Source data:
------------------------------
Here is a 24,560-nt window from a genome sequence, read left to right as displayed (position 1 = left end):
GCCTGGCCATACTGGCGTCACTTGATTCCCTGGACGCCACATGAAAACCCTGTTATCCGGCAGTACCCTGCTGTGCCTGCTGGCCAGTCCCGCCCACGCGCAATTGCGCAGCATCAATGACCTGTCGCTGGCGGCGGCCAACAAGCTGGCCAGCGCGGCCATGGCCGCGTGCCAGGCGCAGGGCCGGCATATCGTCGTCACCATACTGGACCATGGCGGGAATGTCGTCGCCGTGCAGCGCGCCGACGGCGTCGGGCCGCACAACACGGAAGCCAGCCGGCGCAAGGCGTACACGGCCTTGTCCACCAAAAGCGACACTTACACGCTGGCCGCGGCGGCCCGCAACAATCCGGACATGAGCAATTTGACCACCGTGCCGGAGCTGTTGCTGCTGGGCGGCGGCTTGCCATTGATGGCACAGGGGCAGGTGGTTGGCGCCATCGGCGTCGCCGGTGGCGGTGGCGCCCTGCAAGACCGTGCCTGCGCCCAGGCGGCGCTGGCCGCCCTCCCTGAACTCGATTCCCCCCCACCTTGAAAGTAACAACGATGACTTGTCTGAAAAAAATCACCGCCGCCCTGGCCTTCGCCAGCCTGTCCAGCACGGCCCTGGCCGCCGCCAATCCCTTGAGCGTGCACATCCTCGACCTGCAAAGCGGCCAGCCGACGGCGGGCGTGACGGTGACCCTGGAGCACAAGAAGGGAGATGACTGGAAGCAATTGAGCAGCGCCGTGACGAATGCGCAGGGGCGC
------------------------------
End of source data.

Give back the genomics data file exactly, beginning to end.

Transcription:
Here is a 24,560-nt window from a genome sequence, read left to right as displayed (position 1 = left end):
GCCTGGCCATACTGGCGTCACTTGATTCCCTGGACGCCACATGAAAACCCTGTTATCCGGCAGTACCCTGCTGTGCCTGCTGGCCAGTCCCGCCCACGCGCAATTGCGCAGCATCAATGACCTGTCGCTGGCGGCGGCCAACAAGCTGGCCAGCGCGGCCATGGCCGCGTGCCAGGCGCAGGGCCGGCATATCGTCGTCACCATACTGGACCATGGCGGGAATGTCGTCGCCGTGCAGCGCGCCGACGGCGTCGGGCCGCACAACACGGAAGCCAGCCGGCGCAAGGCGTACACGGCCTTGTCCACCAAAAGCGACACTTACACGCTGGCCGCGGCGGCCCGCAACAATCCGGACATGAGCAATTTGACCACCGTGCCGGAGCTGTTGCTGCTGGGCGGCGGCTTGCCATTGATGGCACAGGGGCAGGTGGTTGGCGCCATCGGCGTCGCCGGTGGCGGTGGCGCCCTGCAAGACCGTGCCTGCGCCCAGGCGGCGCTGGCCGCCCTCCCTGAACTCGATTCCCCCCCACCTTGAAAGTAACAACGATGACTTGTCTGAAAAAAATCACCGCCGCCCTGGCCTTCGCCAGCCTGTCCAGCACGGCCCTGGCCGCCGCCAATCCCTTGAGCGTGCACATCCTCGACCTGCAAAGCGGCCAGCCGACGGCGGGCGTGACGGTGACCCTGGAGCACAAGAAGGGAGATGACTGGAAGCAATTGAGCAGCGCCGTGACGAATGCGCAGGGGCGC